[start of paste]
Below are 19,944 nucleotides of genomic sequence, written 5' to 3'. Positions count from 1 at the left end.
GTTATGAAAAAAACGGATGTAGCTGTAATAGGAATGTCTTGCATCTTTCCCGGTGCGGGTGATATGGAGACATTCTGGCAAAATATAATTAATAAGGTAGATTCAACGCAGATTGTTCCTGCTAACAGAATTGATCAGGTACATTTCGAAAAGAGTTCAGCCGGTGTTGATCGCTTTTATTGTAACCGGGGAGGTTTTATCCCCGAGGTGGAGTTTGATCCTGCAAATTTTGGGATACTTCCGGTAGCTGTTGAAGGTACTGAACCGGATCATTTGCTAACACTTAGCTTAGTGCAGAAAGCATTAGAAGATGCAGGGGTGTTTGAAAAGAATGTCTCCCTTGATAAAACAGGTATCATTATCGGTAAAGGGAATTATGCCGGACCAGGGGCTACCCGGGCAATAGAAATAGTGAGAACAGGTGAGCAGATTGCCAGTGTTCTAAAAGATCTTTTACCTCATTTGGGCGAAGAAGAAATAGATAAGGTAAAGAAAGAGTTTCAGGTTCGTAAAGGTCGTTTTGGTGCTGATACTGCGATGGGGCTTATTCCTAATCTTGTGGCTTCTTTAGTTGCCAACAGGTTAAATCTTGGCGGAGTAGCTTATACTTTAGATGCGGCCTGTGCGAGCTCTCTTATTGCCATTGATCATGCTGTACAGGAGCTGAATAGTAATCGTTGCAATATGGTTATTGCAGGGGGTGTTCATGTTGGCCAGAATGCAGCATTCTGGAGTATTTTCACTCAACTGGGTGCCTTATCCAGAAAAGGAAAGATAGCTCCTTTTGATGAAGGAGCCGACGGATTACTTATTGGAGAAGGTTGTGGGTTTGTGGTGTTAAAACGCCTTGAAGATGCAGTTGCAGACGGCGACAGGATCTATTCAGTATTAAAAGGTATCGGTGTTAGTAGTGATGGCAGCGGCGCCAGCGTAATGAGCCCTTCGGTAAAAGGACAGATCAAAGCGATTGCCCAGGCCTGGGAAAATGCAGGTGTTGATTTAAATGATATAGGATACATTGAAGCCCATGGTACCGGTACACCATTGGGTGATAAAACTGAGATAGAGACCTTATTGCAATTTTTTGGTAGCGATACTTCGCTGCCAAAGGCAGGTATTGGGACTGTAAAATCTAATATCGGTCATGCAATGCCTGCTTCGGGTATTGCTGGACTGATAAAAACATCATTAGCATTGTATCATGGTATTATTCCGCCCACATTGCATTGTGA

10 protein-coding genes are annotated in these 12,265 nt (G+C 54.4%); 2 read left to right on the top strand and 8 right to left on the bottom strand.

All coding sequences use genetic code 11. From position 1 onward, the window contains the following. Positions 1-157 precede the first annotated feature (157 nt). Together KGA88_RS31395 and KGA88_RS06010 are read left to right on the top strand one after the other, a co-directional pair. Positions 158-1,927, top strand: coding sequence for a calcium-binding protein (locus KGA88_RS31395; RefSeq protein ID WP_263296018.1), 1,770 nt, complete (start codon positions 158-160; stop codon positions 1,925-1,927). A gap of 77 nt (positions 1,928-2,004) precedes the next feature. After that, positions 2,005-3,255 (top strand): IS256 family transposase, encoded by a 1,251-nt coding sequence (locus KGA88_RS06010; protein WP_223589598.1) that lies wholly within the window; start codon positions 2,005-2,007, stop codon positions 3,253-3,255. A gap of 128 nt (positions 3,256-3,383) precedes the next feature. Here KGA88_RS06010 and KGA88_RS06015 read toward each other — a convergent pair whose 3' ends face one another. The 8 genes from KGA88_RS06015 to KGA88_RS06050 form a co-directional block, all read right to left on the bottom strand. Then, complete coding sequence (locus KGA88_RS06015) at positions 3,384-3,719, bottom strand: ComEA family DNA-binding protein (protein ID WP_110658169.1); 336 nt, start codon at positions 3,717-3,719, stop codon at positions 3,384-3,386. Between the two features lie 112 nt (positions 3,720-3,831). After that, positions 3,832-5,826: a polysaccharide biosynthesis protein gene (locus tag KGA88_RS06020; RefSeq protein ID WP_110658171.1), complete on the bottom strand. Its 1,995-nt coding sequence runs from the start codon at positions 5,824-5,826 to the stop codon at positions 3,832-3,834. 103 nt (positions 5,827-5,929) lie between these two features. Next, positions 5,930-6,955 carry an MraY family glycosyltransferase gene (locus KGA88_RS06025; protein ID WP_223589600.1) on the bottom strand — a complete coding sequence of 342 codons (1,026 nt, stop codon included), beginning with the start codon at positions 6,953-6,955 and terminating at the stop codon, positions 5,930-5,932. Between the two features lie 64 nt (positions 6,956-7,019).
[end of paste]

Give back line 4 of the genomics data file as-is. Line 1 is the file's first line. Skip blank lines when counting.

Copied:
All coding sequences use genetic code 11. From position 1 onward, the window contains the following. Positions 1-157 precede the first annotated feature (157 nt). Together KGA88_RS31395 and KGA88_RS06010 are read left to right on the top strand one after the other, a co-directional pair. Positions 158-1,927, top strand: coding sequence for a calcium-binding protein (locus KGA88_RS31395; RefSeq protein ID WP_263296018.1), 1,770 nt, complete (start codon positions 158-160; stop codon positions 1,925-1,927). A gap of 77 nt (positions 1,928-2,004) precedes the next feature. After that, positions 2,005-3,255 (top strand): IS256 family transposase, encoded by a 1,251-nt coding sequence (locus KGA88_RS06010; protein WP_223589598.1) that lies wholly within the window; start codon positions 2,005-2,007, stop codon positions 3,253-3,255. A gap of 128 nt (positions 3,256-3,383) precedes the next feature. Here KGA88_RS06010 and KGA88_RS06015 read toward each other — a convergent pair whose 3' ends face one another. The 8 genes from KGA88_RS06015 to KGA88_RS06050 form a co-directional block, all read right to left on the bottom strand. Then, complete coding sequence (locus KGA88_RS06015) at positions 3,384-3,719, bottom strand: ComEA family DNA-binding protein (protein ID WP_110658169.1); 336 nt, start codon at positions 3,717-3,719, stop codon at positions 3,384-3,386. Between the two features lie 112 nt (positions 3,720-3,831). After that, positions 3,832-5,826: a polysaccharide biosynthesis protein gene (locus tag KGA88_RS06020; RefSeq protein ID WP_110658171.1), complete on the bottom strand. Its 1,995-nt coding sequence runs from the start codon at positions 5,824-5,826 to the stop codon at positions 3,832-3,834. 103 nt (positions 5,827-5,929) lie between these two features. Next, positions 5,930-6,955 carry an MraY family glycosyltransferase gene (locus KGA88_RS06025; protein ID WP_223589600.1) on the bottom strand — a complete coding sequence of 342 codons (1,026 nt, stop codon included), beginning with the start codon at positions 6,953-6,955 and terminating at the stop codon, positions 5,930-5,932. Between the two features lie 64 nt (positions 6,956-7,019).